Nearby Amazon headquarters will benefit GW

When Amazon announced last month that it would open one of its two new headquarters in Arlington County, Va., it polarized residents. Excitement about opportunities for unprecedented economic growth were matched by legitimate fears of skyrocketing housing prices.

Several weeks ago, I found myself riding in an Uber with an ecstatic Crystal City, Va. resident. As we talked, he told me over and over about the life changing opportunities he thinks Amazon’s HQ2 will bring. I initially found his optimism startling, given the negative talks of gentrification and congestion likely to harm many Virginia and D.C. residents. Showing no fear of this, he welcomed the fact that the business could help rebrand the area and create 25,000 new jobs.

With Amazon’s new headquarters in Crystal City located only a few miles and five Metro stops away from campus, this should be an exciting time for students. If talk of the D.C. area transforming into an East Coast Silicon Valley proves true, the location will offer new employment and internship opportunities for students in a variety of majors beyond political science and government, which D.C. is typically known for.

When looking at the influence Amazon’s first headquarters has had on the University of Washington in Seattle, the company’s success has been shared by the university, and GW may be able to reap similar benefits. The university has a partnership with Amazon called UW + Amazon Mentors Program. Students accepted into the program are given networking opportunities, advice and guidance to help launch their careers post graduation.

In addition to the academic partnership, Amazon also supports the school in other ways. In 2012, Amazon endowed two $1 million professorships in computer science and engineering at the University of Washington. Most notably, Amazon donated $10 million to build another computer science and engineering building for the program to double enrollment in 2016.

Amazon CEO Jeff Bezos has often cited the importance of utilizing universities in proximity to the company’s headquarters to recruit both employees and interns.

GW is in the right place at the right time during this change. With University President Thomas LeBlanc highlighting the need for GW to achieve preeminence in science, technology and engineering fields, the Amazon headquarters could help propel GW’s science programs into the spotlight through research collaborations and student involvement.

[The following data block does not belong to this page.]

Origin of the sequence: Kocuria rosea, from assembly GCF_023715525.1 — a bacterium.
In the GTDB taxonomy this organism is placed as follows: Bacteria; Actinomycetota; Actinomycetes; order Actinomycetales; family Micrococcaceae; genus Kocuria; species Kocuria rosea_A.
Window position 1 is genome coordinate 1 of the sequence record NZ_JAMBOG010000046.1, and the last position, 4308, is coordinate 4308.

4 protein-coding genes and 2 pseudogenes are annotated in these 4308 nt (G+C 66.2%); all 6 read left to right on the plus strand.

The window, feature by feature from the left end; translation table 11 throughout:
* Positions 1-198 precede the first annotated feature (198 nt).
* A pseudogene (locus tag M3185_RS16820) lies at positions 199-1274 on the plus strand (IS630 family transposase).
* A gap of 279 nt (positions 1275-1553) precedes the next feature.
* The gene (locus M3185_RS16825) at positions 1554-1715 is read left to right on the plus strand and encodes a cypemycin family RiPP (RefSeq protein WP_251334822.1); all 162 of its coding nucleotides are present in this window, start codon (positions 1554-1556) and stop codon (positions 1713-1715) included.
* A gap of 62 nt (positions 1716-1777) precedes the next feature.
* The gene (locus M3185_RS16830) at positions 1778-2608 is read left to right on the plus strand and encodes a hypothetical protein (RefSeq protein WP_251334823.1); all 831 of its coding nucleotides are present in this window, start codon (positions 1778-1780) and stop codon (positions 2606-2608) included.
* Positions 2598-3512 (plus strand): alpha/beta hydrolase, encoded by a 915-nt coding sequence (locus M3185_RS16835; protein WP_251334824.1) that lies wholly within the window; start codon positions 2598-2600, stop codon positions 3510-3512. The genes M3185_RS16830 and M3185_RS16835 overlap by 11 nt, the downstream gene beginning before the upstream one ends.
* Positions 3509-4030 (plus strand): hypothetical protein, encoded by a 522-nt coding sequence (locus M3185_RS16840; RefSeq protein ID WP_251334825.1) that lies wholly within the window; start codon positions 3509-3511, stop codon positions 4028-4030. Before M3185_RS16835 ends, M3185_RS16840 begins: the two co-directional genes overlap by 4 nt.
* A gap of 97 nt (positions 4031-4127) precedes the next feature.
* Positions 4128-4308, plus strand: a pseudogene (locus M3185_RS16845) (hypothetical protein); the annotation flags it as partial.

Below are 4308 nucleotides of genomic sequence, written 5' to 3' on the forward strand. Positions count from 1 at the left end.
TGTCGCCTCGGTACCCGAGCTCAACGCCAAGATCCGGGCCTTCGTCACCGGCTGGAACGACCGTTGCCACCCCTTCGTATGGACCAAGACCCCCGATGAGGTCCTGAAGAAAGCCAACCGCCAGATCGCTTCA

Similar to the way many students and faculty choose GW for its close proximity to opportunities in government, the University could in the future attract students based on the chance to be involved with the new Amazon headquarters and other technology innovators. If more companies follow Amazon to Virginia, as Facebook and Google did in Seattle, the region could be transformed, with nearby GW making up an integral part of the new landscape of technology job opportunities in the region.

With Amazon moving into the neighborhood, GW should be quick to capitalize on its new neighbors and create partnerships with the company. Because of its close proximity to the new headquarters, GW will be able to attract top students and faculty in fields which have historically been less prominent on campus and make the University more well-rounded.

While the introduction of Amazon to the region is complicated and likely will exacerbate problems like congestion and gentrification, it equally has the potential to transform the D.C. region to a technology hub, while hopefully taking GW and its students along for the ride.

Jacob Tafrate, a freshman majoring in international affairs, is a Hatchet opinions writer.

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